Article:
Assessing your herd to ensure stale cows are fit, not fat, for a smooth transition.
8th July 2019

Pictured: Laura Kennedy, Ruminant Nutritionist at Fane Valley Feeds

As we move into July, Autumn calving dairy herds should be starting to plan ahead and consider the body condition of their cows prior to drying off. Body condition score (BCS) is a scale of 1 to 5 where 1 is very thin and 5 is very fat and it describes the overall fat coverage and flesh of the cow. Cows should be condition scored regularly throughout their lactation with one scoring conducted in late lactation around 250-270 days in milk so that if necessary, dietary changes can be made then prior to dry off to ensure cows are at the correct BCS of around 3.0 at drying off. 

Cows are most likely to gain flesh during late lactation as their energy requirements are falling and while a certain amount of excess energy is required to re-gain condition lost during peak production, this is a crucial time to ensure cows are not overfed, which is an unnecessary cost to the business. Ideal BCS varies throughout a cow’s lactation, with BCS falling slightly during peak production before recovering again but during the dry cow period, the body condition of the cow should not change and the dry cow ration should be formulated to ensure these cows maintain this condition through to calving.

Fat cows with a BCS of over 3.5 are more susceptible to disease and set-backs pre and post calving. They have a supressed appetite due to an increase in the hormone leptin and resultantly, have a lower dry matter intake in early lactation which leads to an array of other issues such as ketosis and displaced abomasum’s. Fat cows are also more susceptible to metabolic disease such as retained placentas and milk fever, which all have a longer term impact on fertility and milk production in the subsequent lactation.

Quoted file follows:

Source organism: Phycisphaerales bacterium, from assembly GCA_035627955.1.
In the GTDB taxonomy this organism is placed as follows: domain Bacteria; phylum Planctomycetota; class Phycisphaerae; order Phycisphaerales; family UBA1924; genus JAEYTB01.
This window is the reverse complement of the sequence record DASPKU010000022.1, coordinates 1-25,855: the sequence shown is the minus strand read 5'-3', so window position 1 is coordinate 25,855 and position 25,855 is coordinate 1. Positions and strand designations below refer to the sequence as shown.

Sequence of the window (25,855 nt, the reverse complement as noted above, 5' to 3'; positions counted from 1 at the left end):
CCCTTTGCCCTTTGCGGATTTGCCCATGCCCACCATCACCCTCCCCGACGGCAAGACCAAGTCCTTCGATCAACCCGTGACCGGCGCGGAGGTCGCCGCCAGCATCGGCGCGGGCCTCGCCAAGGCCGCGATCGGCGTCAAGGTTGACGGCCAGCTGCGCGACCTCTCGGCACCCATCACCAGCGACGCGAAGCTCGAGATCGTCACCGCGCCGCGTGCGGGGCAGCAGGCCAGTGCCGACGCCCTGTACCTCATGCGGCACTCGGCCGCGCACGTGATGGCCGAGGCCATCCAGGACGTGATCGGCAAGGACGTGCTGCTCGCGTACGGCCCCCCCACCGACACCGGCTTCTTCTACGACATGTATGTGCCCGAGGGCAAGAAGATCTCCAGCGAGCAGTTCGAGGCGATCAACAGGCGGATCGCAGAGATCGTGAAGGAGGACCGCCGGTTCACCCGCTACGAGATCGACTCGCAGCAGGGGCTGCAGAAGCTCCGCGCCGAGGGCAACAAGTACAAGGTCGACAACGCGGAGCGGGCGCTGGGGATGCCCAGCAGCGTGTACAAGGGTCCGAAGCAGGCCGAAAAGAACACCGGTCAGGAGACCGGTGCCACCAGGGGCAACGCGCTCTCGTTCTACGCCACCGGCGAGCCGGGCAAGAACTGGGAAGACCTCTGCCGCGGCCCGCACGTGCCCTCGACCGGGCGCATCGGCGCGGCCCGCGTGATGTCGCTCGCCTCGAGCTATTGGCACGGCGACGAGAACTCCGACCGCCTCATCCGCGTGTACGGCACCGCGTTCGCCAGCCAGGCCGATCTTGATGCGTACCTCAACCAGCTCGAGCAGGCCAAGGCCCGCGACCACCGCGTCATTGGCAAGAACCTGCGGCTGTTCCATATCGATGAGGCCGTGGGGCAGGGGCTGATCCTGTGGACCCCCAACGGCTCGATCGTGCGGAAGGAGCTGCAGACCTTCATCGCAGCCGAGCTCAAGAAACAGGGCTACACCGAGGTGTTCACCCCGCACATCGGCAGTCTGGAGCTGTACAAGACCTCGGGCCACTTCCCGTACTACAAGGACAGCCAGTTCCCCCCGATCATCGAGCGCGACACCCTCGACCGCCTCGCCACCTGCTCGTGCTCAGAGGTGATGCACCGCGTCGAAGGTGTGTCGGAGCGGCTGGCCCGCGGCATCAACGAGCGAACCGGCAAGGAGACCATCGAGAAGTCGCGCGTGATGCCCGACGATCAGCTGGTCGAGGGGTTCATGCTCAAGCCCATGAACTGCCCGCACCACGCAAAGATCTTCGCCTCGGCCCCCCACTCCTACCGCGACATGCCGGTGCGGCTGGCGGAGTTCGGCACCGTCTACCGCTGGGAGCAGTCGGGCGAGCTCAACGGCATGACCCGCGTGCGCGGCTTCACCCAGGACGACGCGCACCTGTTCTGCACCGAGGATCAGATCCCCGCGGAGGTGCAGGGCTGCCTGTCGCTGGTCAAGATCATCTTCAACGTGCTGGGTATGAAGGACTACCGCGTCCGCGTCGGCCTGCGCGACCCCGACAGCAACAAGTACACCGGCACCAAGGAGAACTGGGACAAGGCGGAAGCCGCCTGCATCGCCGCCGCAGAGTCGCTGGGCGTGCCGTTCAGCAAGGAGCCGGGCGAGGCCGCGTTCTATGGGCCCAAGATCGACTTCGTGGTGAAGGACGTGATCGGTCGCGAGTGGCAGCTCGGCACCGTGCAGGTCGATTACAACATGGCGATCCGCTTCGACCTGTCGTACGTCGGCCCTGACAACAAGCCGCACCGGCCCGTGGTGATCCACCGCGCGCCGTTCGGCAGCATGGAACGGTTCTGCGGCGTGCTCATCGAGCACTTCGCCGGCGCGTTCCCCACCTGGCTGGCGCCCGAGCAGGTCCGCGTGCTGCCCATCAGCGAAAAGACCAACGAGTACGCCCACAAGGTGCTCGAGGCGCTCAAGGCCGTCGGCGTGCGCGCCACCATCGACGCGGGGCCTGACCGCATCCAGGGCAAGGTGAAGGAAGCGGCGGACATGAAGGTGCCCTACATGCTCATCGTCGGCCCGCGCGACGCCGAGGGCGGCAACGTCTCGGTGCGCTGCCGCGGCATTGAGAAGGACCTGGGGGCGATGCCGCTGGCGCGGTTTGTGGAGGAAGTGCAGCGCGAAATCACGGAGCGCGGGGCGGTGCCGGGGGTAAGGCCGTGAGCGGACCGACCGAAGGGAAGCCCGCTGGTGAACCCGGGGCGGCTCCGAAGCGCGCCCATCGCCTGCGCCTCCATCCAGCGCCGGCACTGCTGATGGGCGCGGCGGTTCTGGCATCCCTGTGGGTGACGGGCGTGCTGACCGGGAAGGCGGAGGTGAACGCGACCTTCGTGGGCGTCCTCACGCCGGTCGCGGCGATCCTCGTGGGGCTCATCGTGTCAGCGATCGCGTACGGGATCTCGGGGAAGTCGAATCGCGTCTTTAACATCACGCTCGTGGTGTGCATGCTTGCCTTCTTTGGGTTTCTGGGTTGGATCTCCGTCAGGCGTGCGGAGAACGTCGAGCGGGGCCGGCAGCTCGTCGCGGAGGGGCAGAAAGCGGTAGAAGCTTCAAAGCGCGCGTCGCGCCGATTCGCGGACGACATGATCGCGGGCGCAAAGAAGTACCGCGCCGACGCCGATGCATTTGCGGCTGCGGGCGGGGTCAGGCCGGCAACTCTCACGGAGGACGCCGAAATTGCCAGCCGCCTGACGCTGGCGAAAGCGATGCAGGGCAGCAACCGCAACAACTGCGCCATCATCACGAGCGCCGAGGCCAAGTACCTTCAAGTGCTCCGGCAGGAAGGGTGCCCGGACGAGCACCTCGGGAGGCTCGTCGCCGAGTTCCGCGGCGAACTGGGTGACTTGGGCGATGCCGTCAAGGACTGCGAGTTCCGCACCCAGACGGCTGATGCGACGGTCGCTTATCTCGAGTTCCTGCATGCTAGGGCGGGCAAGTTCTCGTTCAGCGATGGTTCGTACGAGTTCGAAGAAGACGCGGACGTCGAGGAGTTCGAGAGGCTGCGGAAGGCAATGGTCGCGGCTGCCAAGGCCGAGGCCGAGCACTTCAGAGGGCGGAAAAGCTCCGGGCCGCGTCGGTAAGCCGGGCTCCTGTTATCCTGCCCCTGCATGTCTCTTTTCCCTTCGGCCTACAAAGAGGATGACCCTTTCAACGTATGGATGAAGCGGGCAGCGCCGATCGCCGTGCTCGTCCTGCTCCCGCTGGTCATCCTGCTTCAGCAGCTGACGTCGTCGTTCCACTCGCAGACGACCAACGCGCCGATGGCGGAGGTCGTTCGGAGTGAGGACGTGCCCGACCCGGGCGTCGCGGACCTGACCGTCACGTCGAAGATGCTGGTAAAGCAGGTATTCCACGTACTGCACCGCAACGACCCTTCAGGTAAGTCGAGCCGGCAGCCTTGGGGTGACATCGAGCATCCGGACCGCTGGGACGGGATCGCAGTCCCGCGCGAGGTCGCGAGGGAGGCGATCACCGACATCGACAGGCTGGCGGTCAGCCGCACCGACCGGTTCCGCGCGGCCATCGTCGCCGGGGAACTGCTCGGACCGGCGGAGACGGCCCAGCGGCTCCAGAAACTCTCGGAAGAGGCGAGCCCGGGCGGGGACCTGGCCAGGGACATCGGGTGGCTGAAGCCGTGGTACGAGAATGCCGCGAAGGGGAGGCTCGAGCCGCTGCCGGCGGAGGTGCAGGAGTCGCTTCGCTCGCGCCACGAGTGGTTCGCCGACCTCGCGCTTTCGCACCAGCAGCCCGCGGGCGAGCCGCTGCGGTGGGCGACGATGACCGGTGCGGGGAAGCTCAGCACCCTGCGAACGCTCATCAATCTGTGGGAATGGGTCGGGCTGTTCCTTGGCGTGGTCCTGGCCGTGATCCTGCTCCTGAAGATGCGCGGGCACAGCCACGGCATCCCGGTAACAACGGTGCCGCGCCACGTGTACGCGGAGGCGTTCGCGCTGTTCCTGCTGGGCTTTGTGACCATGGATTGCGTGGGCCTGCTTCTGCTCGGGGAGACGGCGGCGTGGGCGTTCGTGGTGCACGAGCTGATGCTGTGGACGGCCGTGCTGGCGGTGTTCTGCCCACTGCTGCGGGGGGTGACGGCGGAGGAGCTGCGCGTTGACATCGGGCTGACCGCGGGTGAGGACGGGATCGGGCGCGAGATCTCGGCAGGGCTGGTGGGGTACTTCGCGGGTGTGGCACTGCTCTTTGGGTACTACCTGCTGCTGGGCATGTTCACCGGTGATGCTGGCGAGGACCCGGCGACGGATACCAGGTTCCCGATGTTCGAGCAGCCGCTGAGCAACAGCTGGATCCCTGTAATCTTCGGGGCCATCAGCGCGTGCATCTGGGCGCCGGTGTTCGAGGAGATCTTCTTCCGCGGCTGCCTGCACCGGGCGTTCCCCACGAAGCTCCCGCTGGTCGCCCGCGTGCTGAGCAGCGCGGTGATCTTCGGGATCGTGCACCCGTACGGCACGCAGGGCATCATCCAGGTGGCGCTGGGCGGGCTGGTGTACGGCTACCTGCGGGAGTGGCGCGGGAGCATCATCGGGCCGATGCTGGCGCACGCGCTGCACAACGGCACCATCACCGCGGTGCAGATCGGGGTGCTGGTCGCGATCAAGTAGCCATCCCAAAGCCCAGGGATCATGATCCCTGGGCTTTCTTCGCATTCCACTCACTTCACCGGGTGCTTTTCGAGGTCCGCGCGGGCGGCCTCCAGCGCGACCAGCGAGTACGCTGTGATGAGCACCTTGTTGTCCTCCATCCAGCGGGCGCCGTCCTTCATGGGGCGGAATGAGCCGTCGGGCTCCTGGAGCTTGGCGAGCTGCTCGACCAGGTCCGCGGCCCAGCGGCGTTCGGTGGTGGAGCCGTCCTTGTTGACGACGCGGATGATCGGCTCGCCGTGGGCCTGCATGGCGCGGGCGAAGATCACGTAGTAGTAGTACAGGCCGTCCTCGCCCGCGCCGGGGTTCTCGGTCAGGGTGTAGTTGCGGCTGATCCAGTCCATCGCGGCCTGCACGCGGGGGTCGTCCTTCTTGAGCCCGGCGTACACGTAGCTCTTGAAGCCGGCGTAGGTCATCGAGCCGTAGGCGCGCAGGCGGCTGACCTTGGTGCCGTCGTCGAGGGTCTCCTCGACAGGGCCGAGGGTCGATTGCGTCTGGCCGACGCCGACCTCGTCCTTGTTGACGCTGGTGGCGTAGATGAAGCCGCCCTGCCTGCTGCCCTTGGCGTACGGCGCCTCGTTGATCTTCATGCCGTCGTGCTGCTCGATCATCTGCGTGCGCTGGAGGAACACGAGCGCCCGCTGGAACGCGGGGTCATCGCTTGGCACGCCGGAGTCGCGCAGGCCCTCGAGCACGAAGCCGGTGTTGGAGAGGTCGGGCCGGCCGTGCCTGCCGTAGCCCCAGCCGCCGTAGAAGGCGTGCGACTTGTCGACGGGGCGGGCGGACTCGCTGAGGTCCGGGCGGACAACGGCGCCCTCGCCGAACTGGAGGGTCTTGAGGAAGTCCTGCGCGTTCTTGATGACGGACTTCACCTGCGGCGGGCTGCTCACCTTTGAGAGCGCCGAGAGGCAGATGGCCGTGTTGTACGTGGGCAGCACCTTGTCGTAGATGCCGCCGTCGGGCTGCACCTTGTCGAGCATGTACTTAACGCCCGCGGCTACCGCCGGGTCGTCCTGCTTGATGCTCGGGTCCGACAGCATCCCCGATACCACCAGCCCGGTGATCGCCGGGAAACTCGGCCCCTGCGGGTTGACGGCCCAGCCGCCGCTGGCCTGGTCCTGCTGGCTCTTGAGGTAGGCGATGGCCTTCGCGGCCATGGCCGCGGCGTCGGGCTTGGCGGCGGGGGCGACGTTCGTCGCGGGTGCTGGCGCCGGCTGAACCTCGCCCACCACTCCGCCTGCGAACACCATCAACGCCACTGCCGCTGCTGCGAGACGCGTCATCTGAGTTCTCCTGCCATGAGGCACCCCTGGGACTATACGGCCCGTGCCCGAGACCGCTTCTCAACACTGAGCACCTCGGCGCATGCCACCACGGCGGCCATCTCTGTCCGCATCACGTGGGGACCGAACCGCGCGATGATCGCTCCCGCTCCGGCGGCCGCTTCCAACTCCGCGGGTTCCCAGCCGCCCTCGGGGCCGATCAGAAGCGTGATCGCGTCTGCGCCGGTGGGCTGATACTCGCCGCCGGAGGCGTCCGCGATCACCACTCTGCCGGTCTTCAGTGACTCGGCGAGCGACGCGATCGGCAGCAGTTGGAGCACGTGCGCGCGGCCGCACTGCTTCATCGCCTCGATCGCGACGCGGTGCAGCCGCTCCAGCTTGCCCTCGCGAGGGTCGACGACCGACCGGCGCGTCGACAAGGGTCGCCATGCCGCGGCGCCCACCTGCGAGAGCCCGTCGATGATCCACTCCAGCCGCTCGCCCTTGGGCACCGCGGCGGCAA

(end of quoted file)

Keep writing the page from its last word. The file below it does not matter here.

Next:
Despite the negative impacts of over conditioned dry cows, the BCS should not be changed during the dry period, as reducing energy density of the dry cow diet below maintenance leads to the early onset of ketosis. Similarly, thin cows should be given attention prior to dry off to increase BCS, as changing BCS after drying off is difficult and thin cows with a BCS of under 2.5 are more likely to suffer from ketosis and other metabolic disease post calving.

Condition scoring cows is essential through their lactation to ensure they are receiving optimum nutrition for their stage of production and the team of Cow Signals Masters at Fane Valley Feeds can help you to assess this on farm by condition scoring cows at key points during their lactation. Ensuring cows are in ideal body condition of 3.0 at drying off and that they maintain this condition through to calving will help to ensure maximum production and improved fertility in the subsequent lactation. Cows are much less likely to suffer from pre and post-calving diseases if BCS is correct and this will help to improve overall farm efficiency and profitability.

For more information or advice on dry cow management and body condition scoring pre-dry off please contact your local Fane Valley Feeds representative or call 028 8224 3221.